Do we ignore the impact of oceans of cement and traffic on an already hot desert climate? Do we throw a more balanced approach out the window and succumb to the “if some is good, more must be better” philosophy of revitalization/ development?
I am reminded of mom’s admonition. Just because Johnny TD’d a house, did you have to follow in his footsteps? Don’t you have a mind of your own? Not a personal example mind you.
Scottsdale’s much-touted cache was created by generations of folks who displayed vision and recognized that Scottsdale could differentiate itself from other cities by going where no city had gone before and not by recreating New York in the desert.
By the way, seems south Scottsdale has a new official logo. A hummingbird. As in things are humming along.
Yup, apartments are sprouting faster than a hummingbird can flap its wings. Perhaps we need a motto to go along with the logo. Forget the “West’s most Western Town.” That dog won’t hunt. How about “New York in the desert. None of the perks, all of the problems” Or “Scottsdale. Not for residents — for profit.”
That has a nice ring to it, no?
As all demographics other than the luxury class are being priced out of town, it is becoming apparent to many that revitalization is not intended for everyone. Long-time residents are the recipients of an abundance of housing that few, except the target demographic, can afford followed by retail and other amenities that are geared and priced for those who can enjoy the luxury lifestyle. Better hope that market never dries up — like water in a desert.
South Scottsdale residents eagerly anticipated revitalization and expected to be around to reap the benefits. Instead, it appears that some will be transported from the revitalization phase to the extinction phase.
If you do not fully embrace the cookie-cutter approach to revitalization you are “branded” a NIMBY, a geriatric Neanderthal who needs to be put out to pasture, to a community that is more suitable for your species.
We believe that a diversity of demographics contributes to the character of a community. We can’t all eat kale or frequent bars that serve craft beers/cocktails or afford to live in $500,000-plus condo — and some of us don’t want to. We deserve a place to call home too, a little open space, a view of the sky not obstructed by apartments or housing communities named after something we can no longer see.
We believe that age is just a number. Perhaps we can compromise. For example, When a Millennial sees a non member of their species — a person over 50 — at the grocery store, whiz by on an electric scooter with a cart full of urinary incontinence pads, refrain from snickering.
Just wait a few years.
Unless technological advances render these products obsolete, you too will see Depends in your future. In turn, we will not snicker at your obsession with organic foods, green teas and almond milk. We can also consume modest amounts of organic material like Kale. We just don’t see a reason to. Life is too short and we understand the benefits of moderation and balance.
An Oreo won’t kill you.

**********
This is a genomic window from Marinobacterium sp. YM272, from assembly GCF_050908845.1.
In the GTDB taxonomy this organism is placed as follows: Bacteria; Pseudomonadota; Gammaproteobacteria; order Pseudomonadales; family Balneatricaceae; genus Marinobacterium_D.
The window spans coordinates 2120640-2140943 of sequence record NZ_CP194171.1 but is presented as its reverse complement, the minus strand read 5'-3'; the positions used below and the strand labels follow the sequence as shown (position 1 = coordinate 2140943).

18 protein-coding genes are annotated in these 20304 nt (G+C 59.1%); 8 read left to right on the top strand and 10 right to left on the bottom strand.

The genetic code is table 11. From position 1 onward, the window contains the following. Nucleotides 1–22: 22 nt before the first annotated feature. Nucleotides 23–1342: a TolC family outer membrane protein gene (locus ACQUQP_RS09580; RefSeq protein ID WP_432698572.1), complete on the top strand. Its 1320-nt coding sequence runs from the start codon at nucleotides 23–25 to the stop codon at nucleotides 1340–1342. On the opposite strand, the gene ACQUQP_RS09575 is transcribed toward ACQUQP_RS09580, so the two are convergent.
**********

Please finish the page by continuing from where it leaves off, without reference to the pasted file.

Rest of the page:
If they were toxic I would have been dead years ago. Have a little fun that doesn’t involve the downtown bar district. Broaden your horizons. It has been said that the “meek shall inherit the Earth” but are the Millennial’s destined to inherit Scottsdale? Eventually, yes.
In the meantime, it might be nice if the powers that be could throw the rest of us a bone — before they banish us to the kennel. For those who believe that more creative approaches to revitalization are needed, for those who are card carrying members of a demographic over 30. OK, 40 and can’t afford the luxury lifestyle that is becoming the norm in Scottsdale, for those who believe that variety and balance are the spice of life, for those who embrace the more “authentic” Scottsdale rather than the artificial version that is being created and for those who believe that we need a mecca for the middle class and not just the luxury class, it’s time to stop complaining and put your money where your mouth is.
It’s time to not only identify candidates for local office who represent your interests, it’s time for you to finance their campaigns as much as developers finance those who support an alternative vision for Scottsdale and back it up with your vote.
As developers and others work to drain the desert of water perhaps it is time for residents to take back their communities and drain the swamp. If not, south Scottsdale’s next chapter could be titled “South Scottsdale — from rags to riches. The battle of the middle class to survive.”
From the perspective of politicians, there are advantages to focusing on a younger, fresher demographic.
They are the future and are more open to the vision being promoted by our elected officials. The more seasoned members of the community are often painted as members of a bygone era, as negative and unenlightened and far more likely to ask inconvenient questions.
They have often seen years of their community input buried in places more remote than Jimmy Hoffa’s final resting place. Note to Millenials — to better understand this reference Google “Jimmy Hoffa” on one of the many mobile devices you posses.